A prior art camera control apparatus is described in U.S. Pat. No. 5,206,732 to Hudson and assigned to Sony Broadcast & Communications Limited, of Basingstoke, U. K., which is hereby incorporated by reference. The camera control apparatus as disclosed in Hudson includes a CCU for each of several cameras to be controlled by the apparatus. Each remote control panel is connected to the associated camera control unit whereby technical operational control of each camera can be effected at the associated remote control panel. However, because one individual remote control panel is required for a camera, this prior art system requires a large amount of desktop space.

In order to conserve space on the over-crowded desktop, a prior art remote control panel as illustrated in FIG. 1 has been devised. As shown, an apparatus 10 includes a panel 12 with two rows of horizontally disposed buttons 16, a robotics controller 14 juxtaposing the rows of buttons, and a zoom control 18 next to the robotics controller 14. Each of the buttons 16 is for selecting a respective one of the several robotics cameras to be controlled by the apparatus 10. The robotics controller 14 may include a joystick for actuating the selected camera, and a control knob 18 for adjusting a zoom of the camera. In order to accommodate long rows of buttons 16, the panel 12 is typically over 24 inches long.

Thus, an operator has to be highly dexterous and highly trained because he has to move his hands from the robotics controller 14 to an end of the panel 12 to select one of the cameras, and to the zoom control 18, and back to the robotics controller 14 again in a short time. Often, if the director requires shots from many different angles with lots of zoom-ins and zoom-outs, it is very difficult for the operator to perform all these operations within the given time constraints. In addition, accuracy is also compromised since it is likely for the operator to make mistakes in stressful situations. When the wrong cameras are selected, it is often necessary to re-shoot the scenes. As a result, significant amount of time and money is wasted using this prior art solution.

Another disadvantage of the prior art design is that active electronic components are mounted directly beneath the panel 12. Thus, the electronic components are subject to physical shock and risk being damaged. When one component is damaged, the whole circuit board including both functioning and malfunctioning components has to be replaced. Often, the electronic components are custom-made and therefore, it may take a long time before finding a replacement. Down-time for the remote robotics camera system can be very costly as expensive cameramen have to be hired.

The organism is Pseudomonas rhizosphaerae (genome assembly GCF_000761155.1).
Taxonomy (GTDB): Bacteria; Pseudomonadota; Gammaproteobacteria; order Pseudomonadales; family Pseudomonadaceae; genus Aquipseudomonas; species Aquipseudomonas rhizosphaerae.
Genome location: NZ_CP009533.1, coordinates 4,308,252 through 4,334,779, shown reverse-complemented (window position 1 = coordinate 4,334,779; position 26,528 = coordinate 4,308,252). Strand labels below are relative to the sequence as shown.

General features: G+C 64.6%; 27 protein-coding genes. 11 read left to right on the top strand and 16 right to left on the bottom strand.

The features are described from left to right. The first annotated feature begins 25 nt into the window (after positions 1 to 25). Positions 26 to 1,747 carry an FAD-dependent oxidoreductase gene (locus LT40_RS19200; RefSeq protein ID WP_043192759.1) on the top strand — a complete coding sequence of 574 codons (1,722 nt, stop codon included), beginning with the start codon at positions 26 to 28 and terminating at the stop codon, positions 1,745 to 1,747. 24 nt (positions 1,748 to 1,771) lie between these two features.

Thus, what is needed is a remote camera selector panel that allows an operator improve the speed and accuracy of selectively actuating a remote camera. What is further needed is a remote camera selector panel which allows the operator to select any one of the remote cameras without removing his or her hand from a robotics controller unit. What is further needed is a shock-resistant selector panel that protects valuable electronics within the selector panel from being damaged by physical force. What is still needed is a selector panel that contain modular parts which can be replaced or repaired easily when one of the parts malfunctions. What is still further needed is a selector panel which is compact in design so as to take up minimum desktop space. The present invention provides an effective, integrated solution that meets the above needs.

SUMMARY OF THE INVENTION

The present invention is a ergonomically designed apparatus for selectively actuating remote robotics cameras. The present invention enables an operator to leave his hand on the robotics controller while selecting any one of several remote robotics cameras. In one embodiment, a selector unit comprises twelve buttons each corresponding to one remote robotics cameras arranged in two columns. The robotics controller, comprising a joystick having a rotatable knob on a top end, is juxtaposed adjacent to a vertical side of the columns of buttons such that an operator may adjust the robotics controller while simultaneously selecting the remote robotics cameras.

In one embodiment, the camera selector includes a first circuit board containing passive electronics perpendicularly coupled to a second circuit board containing active electronics. The first circuit board and the buttons may be mounted to a face panel by closely placed screws and heavy spacers designed to withstand physical shock.

BRIEF DESCRIPTION OF THE DRAWINGS

FIG. 1 illustrates a prior art remote robotics camera selector panel located on a desktop in a control room of a recording studio.

FIG. 2a illustrates a top plan view of an ergonomically engineered apparatus for selecting a remote robotics camera according to the present invention.

FIG. 2b illustrates the ergonomically engineered apparatus as shown in FIG. 2a being operated by an operator.

FIG. 3a illustrates a partially exposed perspective view of a selector unit according to the present invention with part of a face panel and part of a side panel removed, revealing the underlying circuit boards.

FIG. 3b is a side view of the selector unit with a side panel removed.